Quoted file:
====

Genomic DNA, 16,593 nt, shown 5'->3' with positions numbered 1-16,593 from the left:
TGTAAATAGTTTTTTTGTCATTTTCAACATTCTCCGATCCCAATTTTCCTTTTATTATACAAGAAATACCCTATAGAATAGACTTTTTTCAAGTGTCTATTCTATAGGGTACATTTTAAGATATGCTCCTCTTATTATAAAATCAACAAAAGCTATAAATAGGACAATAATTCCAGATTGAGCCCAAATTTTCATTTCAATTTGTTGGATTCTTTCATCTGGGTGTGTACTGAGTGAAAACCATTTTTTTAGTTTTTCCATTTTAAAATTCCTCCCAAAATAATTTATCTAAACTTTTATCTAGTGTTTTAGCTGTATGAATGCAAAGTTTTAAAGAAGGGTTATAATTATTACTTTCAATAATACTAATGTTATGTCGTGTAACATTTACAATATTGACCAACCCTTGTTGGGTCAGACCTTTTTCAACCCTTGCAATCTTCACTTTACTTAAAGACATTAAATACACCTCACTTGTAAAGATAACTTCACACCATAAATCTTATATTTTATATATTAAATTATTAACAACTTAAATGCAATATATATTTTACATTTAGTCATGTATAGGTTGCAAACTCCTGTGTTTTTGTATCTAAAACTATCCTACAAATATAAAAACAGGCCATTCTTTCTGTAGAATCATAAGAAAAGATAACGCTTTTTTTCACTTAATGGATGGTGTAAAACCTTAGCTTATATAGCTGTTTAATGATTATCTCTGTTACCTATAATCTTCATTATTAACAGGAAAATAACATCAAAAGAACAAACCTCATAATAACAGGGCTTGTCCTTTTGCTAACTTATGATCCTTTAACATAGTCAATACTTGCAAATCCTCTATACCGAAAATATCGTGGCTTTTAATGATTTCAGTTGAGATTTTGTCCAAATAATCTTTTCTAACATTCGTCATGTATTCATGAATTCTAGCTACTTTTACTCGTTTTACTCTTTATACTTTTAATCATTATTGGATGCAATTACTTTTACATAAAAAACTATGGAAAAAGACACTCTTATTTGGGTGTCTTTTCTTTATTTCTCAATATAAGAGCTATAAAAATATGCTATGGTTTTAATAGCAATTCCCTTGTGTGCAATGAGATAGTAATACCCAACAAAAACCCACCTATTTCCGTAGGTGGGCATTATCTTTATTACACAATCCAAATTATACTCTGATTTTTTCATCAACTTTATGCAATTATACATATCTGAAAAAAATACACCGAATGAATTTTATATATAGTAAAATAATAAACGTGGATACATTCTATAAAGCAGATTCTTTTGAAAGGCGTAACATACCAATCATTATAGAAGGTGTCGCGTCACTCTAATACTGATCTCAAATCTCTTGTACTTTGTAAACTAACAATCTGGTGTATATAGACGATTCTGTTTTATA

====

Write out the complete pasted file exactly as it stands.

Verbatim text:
Genomic DNA, 16,593 nt, shown 5'->3' with positions numbered 1-16,593 from the left:
TGTAAATAGTTTTTTTGTCATTTTCAACATTCTCCGATCCCAATTTTCCTTTTATTATACAAGAAATACCCTATAGAATAGACTTTTTTCAAGTGTCTATTCTATAGGGTACATTTTAAGATATGCTCCTCTTATTATAAAATCAACAAAAGCTATAAATAGGACAATAATTCCAGATTGAGCCCAAATTTTCATTTCAATTTGTTGGATTCTTTCATCTGGGTGTGTACTGAGTGAAAACCATTTTTTTAGTTTTTCCATTTTAAAATTCCTCCCAAAATAATTTATCTAAACTTTTATCTAGTGTTTTAGCTGTATGAATGCAAAGTTTTAAAGAAGGGTTATAATTATTACTTTCAATAATACTAATGTTATGTCGTGTAACATTTACAATATTGACCAACCCTTGTTGGGTCAGACCTTTTTCAACCCTTGCAATCTTCACTTTACTTAAAGACATTAAATACACCTCACTTGTAAAGATAACTTCACACCATAAATCTTATATTTTATATATTAAATTATTAACAACTTAAATGCAATATATATTTTACATTTAGTCATGTATAGGTTGCAAACTCCTGTGTTTTTGTATCTAAAACTATCCTACAAATATAAAAACAGGCCATTCTTTCTGTAGAATCATAAGAAAAGATAACGCTTTTTTTCACTTAATGGATGGTGTAAAACCTTAGCTTATATAGCTGTTTAATGATTATCTCTGTTACCTATAATCTTCATTATTAACAGGAAAATAACATCAAAAGAACAAACCTCATAATAACAGGGCTTGTCCTTTTGCTAACTTATGATCCTTTAACATAGTCAATACTTGCAAATCCTCTATACCGAAAATATCGTGGCTTTTAATGATTTCAGTTGAGATTTTGTCCAAATAATCTTTTCTAACATTCGTCATGTATTCATGAATTCTAGCTACTTTTACTCGTTTTACTCTTTATACTTTTAATCATTATTGGATGCAATTACTTTTACATAAAAAACTATGGAAAAAGACACTCTTATTTGGGTGTCTTTTCTTTATTTCTCAATATAAGAGCTATAAAAATATGCTATGGTTTTAATAGCAATTCCCTTGTGTGCAATGAGATAGTAATACCCAACAAAAACCCACCTATTTCCGTAGGTGGGCATTATCTTTATTACACAATCCAAATTATACTCTGATTTTTTCATCAACTTTATGCAATTATACATATCTGAAAAAAATACACCGAATGAATTTTATATATAGTAAAATAATAAACGTGGATACATTCTATAAAGCAGATTCTTTTGAAAGGCGTAACATACCAATCATTATAGAAGGTGTCGCGTCACTCTAATACTGATCTCAAATCTCTTGTACTTTGTAAACTAACAATCTGGTGTATATAGACGATTCTGTTTTATA